Antimicrobial susceptibilities and serotype distribution of Streptococcus pneumoniae isolates from a low socioeconomic area in Lima, Peru

Anna R. Cullotta, H. D. Kalter, Jose Delgado, Robert H. Gilman, Richard R. Facklam, Billie Velapatino, Jorge Coronel, Lilia Cabrera, M. Urbina

Research output: Contribution to journalArticlepeer-review

Abstract

Streptococcus pneumoniae isolates were obtained from nasopharyngeal swabs taken from children living in a low socioeconomic area of Lima, Peru, to determine the rates of antimicrobial resistance and serotype distribution. A total of 146 nasopharyngeal isolates were collected from children from 3 to 38 months of age. Twenty-one clinical laboratory isolates from both sterile and nonsterile sites were obtained from a local hospital. Isolates with reduced susceptibilities to penicillin represented 15.1 and 42.9% of the nasopharyngeal and clinical isolates, respectively. For neither group of isolates did penicillin MICs exceed 1.5 μg/ml, indicating only intermediate resistance. Thirty-two different serotypes were identified from the 146 nasopharyngeal isolates. The serotypes of the clinical isolates were represented among those 32 types. Isolates with reduced susceptibility to multiple antimicrobial agents were present in both settings. These findings indicate some of the highest rates of antimicrobial resistance in the region as well as a slightly different serotype distribution pattern from those of other South American countries. The 7-valent conjugate pneumococcal vaccines would only have a limited effect, providing coverage for about half of all isolates. Increasing rates of resistance in Peru necessitate an awareness of antimicrobial treatment practices and vaccination strategies.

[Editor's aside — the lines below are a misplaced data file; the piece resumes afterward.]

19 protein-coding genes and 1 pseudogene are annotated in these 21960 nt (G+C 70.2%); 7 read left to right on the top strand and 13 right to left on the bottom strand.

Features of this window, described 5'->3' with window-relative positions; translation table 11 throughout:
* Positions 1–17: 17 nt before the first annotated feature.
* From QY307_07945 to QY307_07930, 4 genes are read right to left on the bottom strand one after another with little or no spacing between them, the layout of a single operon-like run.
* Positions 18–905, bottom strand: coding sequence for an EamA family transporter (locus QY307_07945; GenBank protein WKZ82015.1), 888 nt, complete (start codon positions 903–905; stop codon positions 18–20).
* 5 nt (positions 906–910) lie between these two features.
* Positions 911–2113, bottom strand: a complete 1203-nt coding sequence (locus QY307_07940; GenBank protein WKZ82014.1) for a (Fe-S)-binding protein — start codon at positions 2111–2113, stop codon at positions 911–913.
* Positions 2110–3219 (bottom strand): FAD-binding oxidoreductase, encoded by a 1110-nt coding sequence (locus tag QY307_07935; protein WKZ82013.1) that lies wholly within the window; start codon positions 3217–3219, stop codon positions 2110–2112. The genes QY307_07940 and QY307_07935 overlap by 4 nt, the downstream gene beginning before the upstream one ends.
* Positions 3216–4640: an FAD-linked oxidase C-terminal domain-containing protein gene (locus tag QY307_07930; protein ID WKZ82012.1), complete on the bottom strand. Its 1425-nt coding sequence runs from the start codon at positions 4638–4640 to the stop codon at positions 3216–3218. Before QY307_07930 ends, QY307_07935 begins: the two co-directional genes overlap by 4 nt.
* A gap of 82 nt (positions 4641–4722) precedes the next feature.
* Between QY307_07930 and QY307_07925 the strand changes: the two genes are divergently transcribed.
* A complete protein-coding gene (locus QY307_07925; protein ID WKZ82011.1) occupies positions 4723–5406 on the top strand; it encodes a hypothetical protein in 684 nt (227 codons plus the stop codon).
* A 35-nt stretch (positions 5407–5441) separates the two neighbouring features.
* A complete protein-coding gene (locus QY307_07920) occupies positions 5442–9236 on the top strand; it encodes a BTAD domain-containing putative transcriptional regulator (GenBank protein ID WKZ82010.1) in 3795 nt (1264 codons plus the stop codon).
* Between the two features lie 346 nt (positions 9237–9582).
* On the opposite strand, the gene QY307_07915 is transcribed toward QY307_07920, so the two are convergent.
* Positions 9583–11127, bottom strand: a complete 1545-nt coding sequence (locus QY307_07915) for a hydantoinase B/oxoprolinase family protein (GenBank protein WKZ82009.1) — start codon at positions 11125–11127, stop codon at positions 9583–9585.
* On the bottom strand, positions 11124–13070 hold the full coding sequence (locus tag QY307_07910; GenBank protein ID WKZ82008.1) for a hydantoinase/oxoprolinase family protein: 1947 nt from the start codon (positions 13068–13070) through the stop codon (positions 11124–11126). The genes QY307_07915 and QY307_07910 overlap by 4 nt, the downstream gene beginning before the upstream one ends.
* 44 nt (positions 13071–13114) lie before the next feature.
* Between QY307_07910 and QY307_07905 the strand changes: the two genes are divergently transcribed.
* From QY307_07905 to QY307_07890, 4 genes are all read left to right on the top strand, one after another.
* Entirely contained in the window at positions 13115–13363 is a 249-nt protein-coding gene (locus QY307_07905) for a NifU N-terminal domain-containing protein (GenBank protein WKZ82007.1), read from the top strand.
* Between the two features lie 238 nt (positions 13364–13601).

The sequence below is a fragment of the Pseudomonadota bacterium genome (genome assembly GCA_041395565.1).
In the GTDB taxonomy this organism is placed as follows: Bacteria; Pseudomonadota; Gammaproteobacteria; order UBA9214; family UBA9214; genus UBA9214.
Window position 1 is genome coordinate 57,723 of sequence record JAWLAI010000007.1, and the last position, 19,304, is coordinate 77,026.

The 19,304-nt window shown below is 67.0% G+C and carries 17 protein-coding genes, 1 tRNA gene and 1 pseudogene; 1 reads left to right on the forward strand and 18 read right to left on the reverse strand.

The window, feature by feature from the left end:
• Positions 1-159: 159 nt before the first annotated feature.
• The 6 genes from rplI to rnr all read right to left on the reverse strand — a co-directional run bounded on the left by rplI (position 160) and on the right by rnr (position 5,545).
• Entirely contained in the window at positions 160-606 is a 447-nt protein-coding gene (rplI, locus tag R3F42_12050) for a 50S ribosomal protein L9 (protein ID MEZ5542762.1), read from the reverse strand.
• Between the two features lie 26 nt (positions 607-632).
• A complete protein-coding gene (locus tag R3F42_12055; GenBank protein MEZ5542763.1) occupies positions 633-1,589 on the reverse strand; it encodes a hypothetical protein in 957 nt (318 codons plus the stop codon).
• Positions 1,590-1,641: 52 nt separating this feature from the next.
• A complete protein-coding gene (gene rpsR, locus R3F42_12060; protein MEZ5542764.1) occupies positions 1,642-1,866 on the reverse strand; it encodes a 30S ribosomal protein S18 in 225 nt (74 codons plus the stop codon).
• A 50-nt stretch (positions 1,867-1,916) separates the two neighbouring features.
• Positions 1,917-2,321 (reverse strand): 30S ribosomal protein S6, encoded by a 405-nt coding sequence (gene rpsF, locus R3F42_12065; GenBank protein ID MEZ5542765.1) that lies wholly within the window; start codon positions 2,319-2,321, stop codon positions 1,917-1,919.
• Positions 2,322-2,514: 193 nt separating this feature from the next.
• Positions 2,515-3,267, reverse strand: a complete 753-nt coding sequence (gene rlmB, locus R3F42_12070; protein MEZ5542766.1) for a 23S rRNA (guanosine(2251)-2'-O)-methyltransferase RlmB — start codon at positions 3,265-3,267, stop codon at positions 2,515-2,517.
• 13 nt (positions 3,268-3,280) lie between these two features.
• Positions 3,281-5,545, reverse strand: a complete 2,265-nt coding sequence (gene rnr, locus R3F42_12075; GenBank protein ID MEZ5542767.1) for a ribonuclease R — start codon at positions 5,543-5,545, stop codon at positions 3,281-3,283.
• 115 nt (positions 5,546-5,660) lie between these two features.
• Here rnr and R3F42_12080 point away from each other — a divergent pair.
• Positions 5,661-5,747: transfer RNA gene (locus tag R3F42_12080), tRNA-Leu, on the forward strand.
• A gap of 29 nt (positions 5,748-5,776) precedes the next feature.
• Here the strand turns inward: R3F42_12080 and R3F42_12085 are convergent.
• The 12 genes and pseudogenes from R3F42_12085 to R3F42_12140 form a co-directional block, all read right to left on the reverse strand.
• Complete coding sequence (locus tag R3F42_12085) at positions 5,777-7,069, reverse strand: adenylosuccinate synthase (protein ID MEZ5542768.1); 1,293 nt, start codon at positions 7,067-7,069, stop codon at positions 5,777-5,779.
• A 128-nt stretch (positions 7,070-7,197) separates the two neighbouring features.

Original languageEnglish (US)
Pages (from-to)1328-1331
Number of pages4
JournalClinical and Diagnostic Laboratory Immunology
Volume9
Issue number6
DOIs
StatePublished - Nov 2002

ASJC Scopus subject areas

  • Immunology and Allergy
  • Immunology
  • Clinical Biochemistry
  • Microbiology (medical)

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